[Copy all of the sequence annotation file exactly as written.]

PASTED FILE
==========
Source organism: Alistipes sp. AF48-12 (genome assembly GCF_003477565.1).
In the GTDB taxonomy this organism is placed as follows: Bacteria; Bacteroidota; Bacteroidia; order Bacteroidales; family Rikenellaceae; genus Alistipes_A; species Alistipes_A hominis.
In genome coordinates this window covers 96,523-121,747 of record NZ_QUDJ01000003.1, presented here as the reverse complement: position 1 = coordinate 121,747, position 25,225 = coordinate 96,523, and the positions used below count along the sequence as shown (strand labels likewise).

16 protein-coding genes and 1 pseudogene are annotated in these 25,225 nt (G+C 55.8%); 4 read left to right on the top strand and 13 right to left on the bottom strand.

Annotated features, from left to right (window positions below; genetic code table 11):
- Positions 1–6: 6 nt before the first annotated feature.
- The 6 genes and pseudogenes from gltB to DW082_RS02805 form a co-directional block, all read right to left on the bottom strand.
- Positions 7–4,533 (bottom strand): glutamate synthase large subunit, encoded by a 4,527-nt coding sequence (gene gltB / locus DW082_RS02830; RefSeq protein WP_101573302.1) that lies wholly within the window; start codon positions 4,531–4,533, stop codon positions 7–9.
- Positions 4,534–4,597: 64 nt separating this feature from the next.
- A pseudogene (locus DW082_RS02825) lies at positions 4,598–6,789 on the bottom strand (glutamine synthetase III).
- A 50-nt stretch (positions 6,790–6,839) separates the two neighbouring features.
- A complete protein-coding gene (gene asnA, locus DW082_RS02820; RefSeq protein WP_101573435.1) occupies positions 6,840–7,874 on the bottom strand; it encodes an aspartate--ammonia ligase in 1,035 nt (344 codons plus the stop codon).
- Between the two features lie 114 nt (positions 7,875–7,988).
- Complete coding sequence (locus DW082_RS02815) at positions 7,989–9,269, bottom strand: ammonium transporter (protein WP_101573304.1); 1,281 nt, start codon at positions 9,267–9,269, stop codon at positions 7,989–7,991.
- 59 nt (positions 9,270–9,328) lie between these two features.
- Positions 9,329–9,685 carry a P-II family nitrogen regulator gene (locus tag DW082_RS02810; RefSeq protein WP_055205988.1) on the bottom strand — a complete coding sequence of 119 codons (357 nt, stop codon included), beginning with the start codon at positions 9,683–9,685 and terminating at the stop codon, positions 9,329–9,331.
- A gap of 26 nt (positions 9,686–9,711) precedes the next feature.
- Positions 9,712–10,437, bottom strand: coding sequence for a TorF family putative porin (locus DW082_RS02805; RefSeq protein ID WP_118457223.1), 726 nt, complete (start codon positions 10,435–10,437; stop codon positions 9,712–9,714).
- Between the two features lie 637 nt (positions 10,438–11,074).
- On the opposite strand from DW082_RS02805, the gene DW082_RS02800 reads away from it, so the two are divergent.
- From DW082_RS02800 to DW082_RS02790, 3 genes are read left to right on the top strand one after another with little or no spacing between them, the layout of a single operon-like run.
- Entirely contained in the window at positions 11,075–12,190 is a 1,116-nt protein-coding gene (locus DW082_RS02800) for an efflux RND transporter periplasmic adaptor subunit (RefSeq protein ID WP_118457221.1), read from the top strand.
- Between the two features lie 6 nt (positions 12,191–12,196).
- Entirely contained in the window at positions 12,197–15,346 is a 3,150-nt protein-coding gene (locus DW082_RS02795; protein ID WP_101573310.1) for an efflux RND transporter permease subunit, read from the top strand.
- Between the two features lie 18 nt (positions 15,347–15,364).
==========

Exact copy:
Source organism: Alistipes sp. AF48-12 (genome assembly GCF_003477565.1).
In the GTDB taxonomy this organism is placed as follows: Bacteria; Bacteroidota; Bacteroidia; order Bacteroidales; family Rikenellaceae; genus Alistipes_A; species Alistipes_A hominis.
In genome coordinates this window covers 96,523-121,747 of record NZ_QUDJ01000003.1, presented here as the reverse complement: position 1 = coordinate 121,747, position 25,225 = coordinate 96,523, and the positions used below count along the sequence as shown (strand labels likewise).

16 protein-coding genes and 1 pseudogene are annotated in these 25,225 nt (G+C 55.8%); 4 read left to right on the top strand and 13 right to left on the bottom strand.

Annotated features, from left to right (window positions below; genetic code table 11):
- Positions 1–6: 6 nt before the first annotated feature.
- The 6 genes and pseudogenes from gltB to DW082_RS02805 form a co-directional block, all read right to left on the bottom strand.
- Positions 7–4,533 (bottom strand): glutamate synthase large subunit, encoded by a 4,527-nt coding sequence (gene gltB / locus DW082_RS02830; RefSeq protein WP_101573302.1) that lies wholly within the window; start codon positions 4,531–4,533, stop codon positions 7–9.
- Positions 4,534–4,597: 64 nt separating this feature from the next.
- A pseudogene (locus DW082_RS02825) lies at positions 4,598–6,789 on the bottom strand (glutamine synthetase III).
- A 50-nt stretch (positions 6,790–6,839) separates the two neighbouring features.
- A complete protein-coding gene (gene asnA, locus DW082_RS02820; RefSeq protein WP_101573435.1) occupies positions 6,840–7,874 on the bottom strand; it encodes an aspartate--ammonia ligase in 1,035 nt (344 codons plus the stop codon).
- Between the two features lie 114 nt (positions 7,875–7,988).
- Complete coding sequence (locus DW082_RS02815) at positions 7,989–9,269, bottom strand: ammonium transporter (protein WP_101573304.1); 1,281 nt, start codon at positions 9,267–9,269, stop codon at positions 7,989–7,991.
- 59 nt (positions 9,270–9,328) lie between these two features.
- Positions 9,329–9,685 carry a P-II family nitrogen regulator gene (locus tag DW082_RS02810; RefSeq protein WP_055205988.1) on the bottom strand — a complete coding sequence of 119 codons (357 nt, stop codon included), beginning with the start codon at positions 9,683–9,685 and terminating at the stop codon, positions 9,329–9,331.
- A gap of 26 nt (positions 9,686–9,711) precedes the next feature.
- Positions 9,712–10,437, bottom strand: coding sequence for a TorF family putative porin (locus DW082_RS02805; RefSeq protein ID WP_118457223.1), 726 nt, complete (start codon positions 10,435–10,437; stop codon positions 9,712–9,714).
- Between the two features lie 637 nt (positions 10,438–11,074).
- On the opposite strand from DW082_RS02805, the gene DW082_RS02800 reads away from it, so the two are divergent.
- From DW082_RS02800 to DW082_RS02790, 3 genes are read left to right on the top strand one after another with little or no spacing between them, the layout of a single operon-like run.
- Entirely contained in the window at positions 11,075–12,190 is a 1,116-nt protein-coding gene (locus DW082_RS02800) for an efflux RND transporter periplasmic adaptor subunit (RefSeq protein ID WP_118457221.1), read from the top strand.
- Between the two features lie 6 nt (positions 12,191–12,196).
- Entirely contained in the window at positions 12,197–15,346 is a 3,150-nt protein-coding gene (locus DW082_RS02795; protein ID WP_101573310.1) for an efflux RND transporter permease subunit, read from the top strand.
- Between the two features lie 18 nt (positions 15,347–15,364).